Severe Allergic Reaction
ANAPHYLAXIS is a sudden, sever allergic reaction that involves various body systems simultaneously (respiratory,
cardiovascular, digestive and skin/mucus membranes). Foods, insects, stings or bites, medications and latex are all
common causes of an anaphylactic reaction.
What is an allergy? It’s an acquired over-response by the body to a substance that does not normally cause a reaction in most
What causes an allergic reaction? The body uses its natural defenses in an attempt to “control” the substance. This natural
defense causes the body to release large amounts of histamines. Too many histamines make different body systems react
What substances cause allergic reactions? Some are more common but any substance can cause an allergic reaction in an at
How does someone develop an allergic reaction? An allergic reaction only occurs after at least an initial exposure. It can also
occur after being exposed to a substance many times; then an allergic reaction develops. Some people are prone to allergies,
based on genetics or family history.
Are there different types of allergic reaction? Reactions range from mild to severe:
Mild: generally causes annoying symptoms such as swelling confined to a small area (like a sting), sneezing or watery
eyes (such as hay fever).
Moderate: may include the above symptoms plus itching and hives; a doctor may order treatment, such as
antihistamines or anti-itching cream.
Severe: the symptoms described on reverse side of this handout; quickly become life threatening and need immediate
emergency medications & help.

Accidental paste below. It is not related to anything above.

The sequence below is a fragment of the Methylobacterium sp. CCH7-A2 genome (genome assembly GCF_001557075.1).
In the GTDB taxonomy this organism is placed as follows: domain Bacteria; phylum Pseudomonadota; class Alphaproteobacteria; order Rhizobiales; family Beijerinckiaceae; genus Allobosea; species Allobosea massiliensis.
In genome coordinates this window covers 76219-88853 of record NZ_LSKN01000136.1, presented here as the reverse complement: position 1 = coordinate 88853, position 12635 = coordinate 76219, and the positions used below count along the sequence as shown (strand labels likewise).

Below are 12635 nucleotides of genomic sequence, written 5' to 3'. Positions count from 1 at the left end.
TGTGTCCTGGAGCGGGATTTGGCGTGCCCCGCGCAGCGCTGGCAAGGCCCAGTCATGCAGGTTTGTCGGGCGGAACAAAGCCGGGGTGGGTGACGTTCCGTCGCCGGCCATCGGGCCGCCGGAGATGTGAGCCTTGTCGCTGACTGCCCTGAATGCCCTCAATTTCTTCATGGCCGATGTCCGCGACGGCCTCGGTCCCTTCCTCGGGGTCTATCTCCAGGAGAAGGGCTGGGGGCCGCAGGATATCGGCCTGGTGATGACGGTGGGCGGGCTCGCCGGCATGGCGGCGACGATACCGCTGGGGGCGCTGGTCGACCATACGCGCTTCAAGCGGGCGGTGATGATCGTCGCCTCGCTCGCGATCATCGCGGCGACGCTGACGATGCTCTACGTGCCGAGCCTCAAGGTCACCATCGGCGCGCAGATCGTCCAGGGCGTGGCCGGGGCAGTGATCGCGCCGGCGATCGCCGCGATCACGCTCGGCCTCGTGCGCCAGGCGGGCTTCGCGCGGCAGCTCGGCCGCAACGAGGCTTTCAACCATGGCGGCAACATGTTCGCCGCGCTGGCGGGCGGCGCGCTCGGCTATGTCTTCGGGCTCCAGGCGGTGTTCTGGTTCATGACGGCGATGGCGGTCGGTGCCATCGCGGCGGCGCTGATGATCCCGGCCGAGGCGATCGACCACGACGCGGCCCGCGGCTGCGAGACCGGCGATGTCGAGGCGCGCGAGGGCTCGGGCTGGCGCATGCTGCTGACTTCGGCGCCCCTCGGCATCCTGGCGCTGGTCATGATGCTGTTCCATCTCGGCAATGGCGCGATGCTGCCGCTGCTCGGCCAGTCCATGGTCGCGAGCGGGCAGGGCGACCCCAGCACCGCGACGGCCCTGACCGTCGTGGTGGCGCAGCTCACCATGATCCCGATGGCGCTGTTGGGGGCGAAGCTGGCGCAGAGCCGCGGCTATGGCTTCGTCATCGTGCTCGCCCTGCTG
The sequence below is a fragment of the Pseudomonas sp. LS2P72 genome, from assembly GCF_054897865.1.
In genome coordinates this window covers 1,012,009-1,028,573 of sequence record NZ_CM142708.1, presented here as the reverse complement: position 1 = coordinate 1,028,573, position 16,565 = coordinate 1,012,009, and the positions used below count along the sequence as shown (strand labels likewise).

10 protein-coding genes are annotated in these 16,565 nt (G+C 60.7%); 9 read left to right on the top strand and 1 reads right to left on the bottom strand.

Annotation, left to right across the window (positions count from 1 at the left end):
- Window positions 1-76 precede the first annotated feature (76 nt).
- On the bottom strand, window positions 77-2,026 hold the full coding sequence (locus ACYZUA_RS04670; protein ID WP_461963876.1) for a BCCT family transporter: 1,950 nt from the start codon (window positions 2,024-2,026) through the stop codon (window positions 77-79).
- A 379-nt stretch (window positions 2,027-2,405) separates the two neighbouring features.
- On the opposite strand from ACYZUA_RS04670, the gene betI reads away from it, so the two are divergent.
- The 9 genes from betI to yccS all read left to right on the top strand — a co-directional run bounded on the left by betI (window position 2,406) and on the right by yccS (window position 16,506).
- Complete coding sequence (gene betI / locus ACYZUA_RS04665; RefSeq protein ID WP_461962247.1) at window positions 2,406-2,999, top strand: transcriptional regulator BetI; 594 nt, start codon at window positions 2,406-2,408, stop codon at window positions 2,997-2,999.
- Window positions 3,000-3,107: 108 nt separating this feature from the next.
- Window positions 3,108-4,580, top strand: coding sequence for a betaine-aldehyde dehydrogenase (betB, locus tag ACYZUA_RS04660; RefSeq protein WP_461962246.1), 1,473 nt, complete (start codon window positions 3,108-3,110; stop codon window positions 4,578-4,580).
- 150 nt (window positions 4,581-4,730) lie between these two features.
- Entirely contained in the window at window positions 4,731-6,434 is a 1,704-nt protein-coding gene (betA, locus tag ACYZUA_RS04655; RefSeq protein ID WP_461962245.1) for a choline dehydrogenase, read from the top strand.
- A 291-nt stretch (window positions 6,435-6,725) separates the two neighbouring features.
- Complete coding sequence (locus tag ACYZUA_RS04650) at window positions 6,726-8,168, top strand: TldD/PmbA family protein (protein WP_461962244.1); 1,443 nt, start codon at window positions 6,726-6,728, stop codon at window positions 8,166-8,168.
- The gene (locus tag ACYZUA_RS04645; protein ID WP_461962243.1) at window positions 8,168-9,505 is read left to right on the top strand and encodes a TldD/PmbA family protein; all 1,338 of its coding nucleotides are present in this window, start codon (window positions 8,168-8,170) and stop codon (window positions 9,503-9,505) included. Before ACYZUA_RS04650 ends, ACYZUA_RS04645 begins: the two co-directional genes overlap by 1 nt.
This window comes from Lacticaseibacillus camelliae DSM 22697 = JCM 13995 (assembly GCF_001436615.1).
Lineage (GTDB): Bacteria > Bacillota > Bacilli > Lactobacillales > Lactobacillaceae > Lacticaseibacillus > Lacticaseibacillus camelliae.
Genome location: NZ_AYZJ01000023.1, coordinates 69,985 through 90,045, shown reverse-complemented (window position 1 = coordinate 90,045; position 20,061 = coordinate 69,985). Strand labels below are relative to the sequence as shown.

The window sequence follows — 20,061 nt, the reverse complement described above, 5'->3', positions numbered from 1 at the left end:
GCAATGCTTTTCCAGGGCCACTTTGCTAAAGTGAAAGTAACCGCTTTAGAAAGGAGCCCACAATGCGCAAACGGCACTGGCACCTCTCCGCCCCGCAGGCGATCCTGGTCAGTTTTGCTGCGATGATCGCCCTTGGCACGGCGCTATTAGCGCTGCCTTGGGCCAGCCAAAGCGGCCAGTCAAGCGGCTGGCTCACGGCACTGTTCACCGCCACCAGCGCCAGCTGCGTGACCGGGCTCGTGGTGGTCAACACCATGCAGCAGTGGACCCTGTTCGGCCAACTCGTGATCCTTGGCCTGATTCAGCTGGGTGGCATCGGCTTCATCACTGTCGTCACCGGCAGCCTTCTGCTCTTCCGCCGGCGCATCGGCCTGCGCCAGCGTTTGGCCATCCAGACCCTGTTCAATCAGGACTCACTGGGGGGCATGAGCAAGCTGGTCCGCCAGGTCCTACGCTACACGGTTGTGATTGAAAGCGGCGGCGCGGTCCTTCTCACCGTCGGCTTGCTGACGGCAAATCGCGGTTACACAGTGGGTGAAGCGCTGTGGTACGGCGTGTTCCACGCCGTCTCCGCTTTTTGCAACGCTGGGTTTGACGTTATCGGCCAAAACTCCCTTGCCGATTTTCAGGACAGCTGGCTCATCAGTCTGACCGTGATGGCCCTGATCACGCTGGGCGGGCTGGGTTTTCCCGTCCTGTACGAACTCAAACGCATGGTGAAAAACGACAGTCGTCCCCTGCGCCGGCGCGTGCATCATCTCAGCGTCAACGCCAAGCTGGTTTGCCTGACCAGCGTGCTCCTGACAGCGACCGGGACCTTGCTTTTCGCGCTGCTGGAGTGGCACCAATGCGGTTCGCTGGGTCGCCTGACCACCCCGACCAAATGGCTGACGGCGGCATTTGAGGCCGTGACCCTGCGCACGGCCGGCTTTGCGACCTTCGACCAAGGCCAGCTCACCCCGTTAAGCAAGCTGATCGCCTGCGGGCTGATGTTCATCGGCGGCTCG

Can allergic reactions change over time? Yes! Severe allergic reactions especially tend to get worse with each exposure.
What are the most common things that cause severe allergies? These things can even be harmful when “hidden” or
combined with other things
FOODS: Peanuts, nuts, milk, eggs, wheat, fish, shellfish and soy; less commonly, just about any other foods
INSECTS: In particular bees, wasps, “yellow jackets” and ants (especially fire ants)
MEDICATIONS: Especially antibiotics such as penicillin and pain medications like codeine and ibuprofen
LATEX: Natural “rubber” products; products containing latex; often found combined in wide variety of items & forms;
also some associated foods
How are severe allergic reactions treated? Once a person is diagnosed with a severe allergy, a medical treatment plan is
prescribed. This frequently includes EpiPen® (emergency adrenaline), antihistamines and other medications. Sometimes allergy
desensitization shots can help but many allergies, such as to foods and latex, can’t be helped with allergy shots. The best
treatment for severe allergies: prevention & quick intervention!!!
How can I help prevent a severe allergic reaction from recurring? Consider the following:
1. Limit, avoid or eliminate exposing an allergic person to their allergy-causing substances; look around, think ahead and
make changes when possible!
2. Post signs alerting & reminding others about a known severe allergy; suggest for the student wear a Medic Alert® tag.
3. Send home a letter requesting that certain things not be brought to or shared at school. (The specific student should not
4. Notify the nurse consultant so that an individualized health plan can be developed. Arrange for readily available
5. Make sure necessary staff is aware of the student’s allergy, emergency medications & health plan.
6. Don’t forget to take health plan & medications on field trips!
7. Allow older and/or responsible students to possibly carry their own EpiPen®; keep an additional one stored with other
8. Educate students & staff about the importance to eliminate or reduce exposures-- to respect & help protect other’s health
Severe Allergic Reaction
Common Warning Signs & Symptoms
Complaint of tingling, itching or metallic taste in mouth
Swelling and/or itching of mouth and/or throat area
Cramps and stomach pain
Paleness (from drop in blood pressure)
Loss of consciousness
If you see someone showing any of these symptoms, ACT
** Follow health care action plan
** Administer prescribed treatment, such as Epi-Pen®, if available
** Start CPR if necessary
** Call 911 (even if Epi-Pen® is used)